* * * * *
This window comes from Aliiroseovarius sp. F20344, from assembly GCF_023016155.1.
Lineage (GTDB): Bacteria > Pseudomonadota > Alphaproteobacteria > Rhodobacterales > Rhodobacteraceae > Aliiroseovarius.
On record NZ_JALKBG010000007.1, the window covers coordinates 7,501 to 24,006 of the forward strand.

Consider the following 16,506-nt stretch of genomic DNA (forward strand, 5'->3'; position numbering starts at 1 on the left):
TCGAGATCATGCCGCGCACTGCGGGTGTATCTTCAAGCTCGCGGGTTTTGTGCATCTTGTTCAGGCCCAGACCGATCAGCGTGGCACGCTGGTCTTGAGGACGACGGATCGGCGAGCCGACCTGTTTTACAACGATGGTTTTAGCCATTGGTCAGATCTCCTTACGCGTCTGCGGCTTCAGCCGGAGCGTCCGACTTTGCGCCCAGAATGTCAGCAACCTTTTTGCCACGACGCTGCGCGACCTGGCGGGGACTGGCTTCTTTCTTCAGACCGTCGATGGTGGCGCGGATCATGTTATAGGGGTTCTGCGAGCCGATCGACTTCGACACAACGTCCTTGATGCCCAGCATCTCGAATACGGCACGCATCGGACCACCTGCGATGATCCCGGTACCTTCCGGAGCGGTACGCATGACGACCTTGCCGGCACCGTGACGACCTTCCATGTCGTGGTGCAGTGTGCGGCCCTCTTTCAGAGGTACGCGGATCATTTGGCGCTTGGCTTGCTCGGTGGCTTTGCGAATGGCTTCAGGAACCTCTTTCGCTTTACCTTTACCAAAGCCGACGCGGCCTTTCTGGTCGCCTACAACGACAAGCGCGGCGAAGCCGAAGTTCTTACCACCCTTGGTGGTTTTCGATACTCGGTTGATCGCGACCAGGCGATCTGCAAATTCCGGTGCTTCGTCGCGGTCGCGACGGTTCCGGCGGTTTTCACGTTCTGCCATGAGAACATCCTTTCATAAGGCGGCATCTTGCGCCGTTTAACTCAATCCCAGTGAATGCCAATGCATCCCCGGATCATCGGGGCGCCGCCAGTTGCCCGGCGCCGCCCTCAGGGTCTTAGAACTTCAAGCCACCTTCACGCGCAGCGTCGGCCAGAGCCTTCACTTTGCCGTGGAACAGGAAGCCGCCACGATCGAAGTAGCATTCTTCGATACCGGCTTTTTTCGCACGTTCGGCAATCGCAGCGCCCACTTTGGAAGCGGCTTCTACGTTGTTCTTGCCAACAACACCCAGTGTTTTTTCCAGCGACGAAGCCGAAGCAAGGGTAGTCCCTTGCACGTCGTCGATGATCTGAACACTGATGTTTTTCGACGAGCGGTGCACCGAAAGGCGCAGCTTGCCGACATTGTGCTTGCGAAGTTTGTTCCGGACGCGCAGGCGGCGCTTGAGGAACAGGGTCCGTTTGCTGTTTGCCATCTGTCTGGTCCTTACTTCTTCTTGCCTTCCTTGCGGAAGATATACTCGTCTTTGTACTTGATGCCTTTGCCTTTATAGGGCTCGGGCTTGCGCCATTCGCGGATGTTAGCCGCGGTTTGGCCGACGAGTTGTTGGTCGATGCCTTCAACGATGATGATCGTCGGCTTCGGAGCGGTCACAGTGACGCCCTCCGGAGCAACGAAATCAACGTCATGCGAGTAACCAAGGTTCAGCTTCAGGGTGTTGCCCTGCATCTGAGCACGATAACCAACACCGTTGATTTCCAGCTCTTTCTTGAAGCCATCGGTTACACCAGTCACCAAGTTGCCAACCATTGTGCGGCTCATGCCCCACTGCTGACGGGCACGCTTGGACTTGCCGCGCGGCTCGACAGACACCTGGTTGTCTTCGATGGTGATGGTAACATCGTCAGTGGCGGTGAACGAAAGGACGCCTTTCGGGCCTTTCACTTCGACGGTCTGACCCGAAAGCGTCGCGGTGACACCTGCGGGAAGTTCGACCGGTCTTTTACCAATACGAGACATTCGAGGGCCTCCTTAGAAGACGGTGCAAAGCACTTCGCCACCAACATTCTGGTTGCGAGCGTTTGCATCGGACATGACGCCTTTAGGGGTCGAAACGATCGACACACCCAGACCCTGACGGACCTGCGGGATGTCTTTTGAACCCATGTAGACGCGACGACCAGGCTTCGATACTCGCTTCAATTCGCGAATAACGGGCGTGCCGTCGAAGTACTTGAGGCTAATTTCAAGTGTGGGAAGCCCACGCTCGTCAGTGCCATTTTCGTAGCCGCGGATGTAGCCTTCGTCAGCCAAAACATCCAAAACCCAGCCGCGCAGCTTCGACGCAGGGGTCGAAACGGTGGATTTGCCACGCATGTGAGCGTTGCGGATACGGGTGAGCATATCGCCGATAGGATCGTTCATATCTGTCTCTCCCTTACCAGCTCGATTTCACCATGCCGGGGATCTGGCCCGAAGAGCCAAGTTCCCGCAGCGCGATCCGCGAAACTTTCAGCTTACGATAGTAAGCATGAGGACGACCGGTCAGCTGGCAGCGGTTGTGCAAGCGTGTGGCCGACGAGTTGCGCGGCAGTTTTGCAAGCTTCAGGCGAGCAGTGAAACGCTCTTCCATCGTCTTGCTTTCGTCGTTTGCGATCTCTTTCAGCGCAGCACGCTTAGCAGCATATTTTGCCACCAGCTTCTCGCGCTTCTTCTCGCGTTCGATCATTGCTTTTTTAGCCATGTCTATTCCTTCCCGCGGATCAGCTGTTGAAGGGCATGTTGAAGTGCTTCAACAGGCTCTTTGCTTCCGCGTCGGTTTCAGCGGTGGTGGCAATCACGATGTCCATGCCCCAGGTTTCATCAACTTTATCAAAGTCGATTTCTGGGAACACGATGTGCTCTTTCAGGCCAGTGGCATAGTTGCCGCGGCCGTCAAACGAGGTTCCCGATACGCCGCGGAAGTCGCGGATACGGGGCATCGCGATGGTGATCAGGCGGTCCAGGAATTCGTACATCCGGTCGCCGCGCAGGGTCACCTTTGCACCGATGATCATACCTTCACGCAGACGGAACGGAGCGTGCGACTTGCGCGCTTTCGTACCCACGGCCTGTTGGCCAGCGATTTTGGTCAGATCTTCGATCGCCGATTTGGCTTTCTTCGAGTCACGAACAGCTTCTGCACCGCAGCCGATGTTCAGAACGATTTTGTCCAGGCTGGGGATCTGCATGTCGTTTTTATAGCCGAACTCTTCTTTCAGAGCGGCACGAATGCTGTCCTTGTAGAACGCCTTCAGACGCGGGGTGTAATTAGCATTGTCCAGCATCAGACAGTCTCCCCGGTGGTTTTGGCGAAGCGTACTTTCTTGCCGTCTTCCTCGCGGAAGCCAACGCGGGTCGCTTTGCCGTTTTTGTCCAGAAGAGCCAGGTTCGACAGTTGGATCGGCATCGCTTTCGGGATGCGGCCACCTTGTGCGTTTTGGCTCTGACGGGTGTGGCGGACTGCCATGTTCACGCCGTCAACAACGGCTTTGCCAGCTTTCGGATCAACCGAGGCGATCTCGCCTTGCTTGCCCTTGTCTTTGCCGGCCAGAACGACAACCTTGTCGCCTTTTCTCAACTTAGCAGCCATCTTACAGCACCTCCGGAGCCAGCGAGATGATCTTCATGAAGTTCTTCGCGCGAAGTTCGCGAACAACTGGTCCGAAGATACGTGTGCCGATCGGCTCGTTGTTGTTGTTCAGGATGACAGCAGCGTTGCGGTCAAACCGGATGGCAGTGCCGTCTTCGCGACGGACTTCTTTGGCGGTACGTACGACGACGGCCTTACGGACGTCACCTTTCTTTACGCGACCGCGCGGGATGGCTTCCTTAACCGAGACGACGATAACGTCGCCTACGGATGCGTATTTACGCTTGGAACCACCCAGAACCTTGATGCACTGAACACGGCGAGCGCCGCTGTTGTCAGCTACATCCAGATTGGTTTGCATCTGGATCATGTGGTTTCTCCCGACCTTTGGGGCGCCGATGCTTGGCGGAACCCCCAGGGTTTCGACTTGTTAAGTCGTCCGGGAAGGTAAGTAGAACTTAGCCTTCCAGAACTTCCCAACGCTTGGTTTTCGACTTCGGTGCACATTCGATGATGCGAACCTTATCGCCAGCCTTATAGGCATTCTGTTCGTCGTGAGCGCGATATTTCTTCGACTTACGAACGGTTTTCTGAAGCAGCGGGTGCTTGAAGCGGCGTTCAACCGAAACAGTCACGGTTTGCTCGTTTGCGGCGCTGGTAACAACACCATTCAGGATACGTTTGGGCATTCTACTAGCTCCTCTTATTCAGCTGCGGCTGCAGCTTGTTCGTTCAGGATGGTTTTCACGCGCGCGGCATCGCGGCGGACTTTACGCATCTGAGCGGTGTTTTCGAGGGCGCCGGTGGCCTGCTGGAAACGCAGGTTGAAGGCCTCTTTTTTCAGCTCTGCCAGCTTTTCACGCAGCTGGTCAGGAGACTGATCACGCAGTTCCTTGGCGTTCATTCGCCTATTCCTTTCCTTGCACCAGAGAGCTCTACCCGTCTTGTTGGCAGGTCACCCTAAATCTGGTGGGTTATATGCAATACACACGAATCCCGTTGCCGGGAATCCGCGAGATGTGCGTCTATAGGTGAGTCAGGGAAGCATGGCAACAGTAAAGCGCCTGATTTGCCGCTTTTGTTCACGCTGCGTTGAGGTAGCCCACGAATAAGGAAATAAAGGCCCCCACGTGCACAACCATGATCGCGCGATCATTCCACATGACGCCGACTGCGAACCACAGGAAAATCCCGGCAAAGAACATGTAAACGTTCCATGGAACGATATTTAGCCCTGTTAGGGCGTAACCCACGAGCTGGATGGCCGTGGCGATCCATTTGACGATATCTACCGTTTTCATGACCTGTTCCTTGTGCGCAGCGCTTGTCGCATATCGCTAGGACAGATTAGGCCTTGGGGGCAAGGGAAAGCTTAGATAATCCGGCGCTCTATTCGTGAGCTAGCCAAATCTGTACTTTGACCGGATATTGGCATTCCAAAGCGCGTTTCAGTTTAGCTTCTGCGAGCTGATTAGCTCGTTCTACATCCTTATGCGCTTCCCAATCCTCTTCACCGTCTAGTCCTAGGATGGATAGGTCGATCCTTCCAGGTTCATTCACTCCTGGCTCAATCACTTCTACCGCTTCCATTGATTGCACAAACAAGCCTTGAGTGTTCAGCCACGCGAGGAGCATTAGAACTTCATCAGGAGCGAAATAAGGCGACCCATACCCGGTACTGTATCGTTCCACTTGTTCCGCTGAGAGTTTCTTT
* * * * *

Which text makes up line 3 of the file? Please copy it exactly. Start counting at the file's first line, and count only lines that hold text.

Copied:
On record NZ_JALKBG010000007.1, the window covers coordinates 7,501 to 24,006 of the forward strand.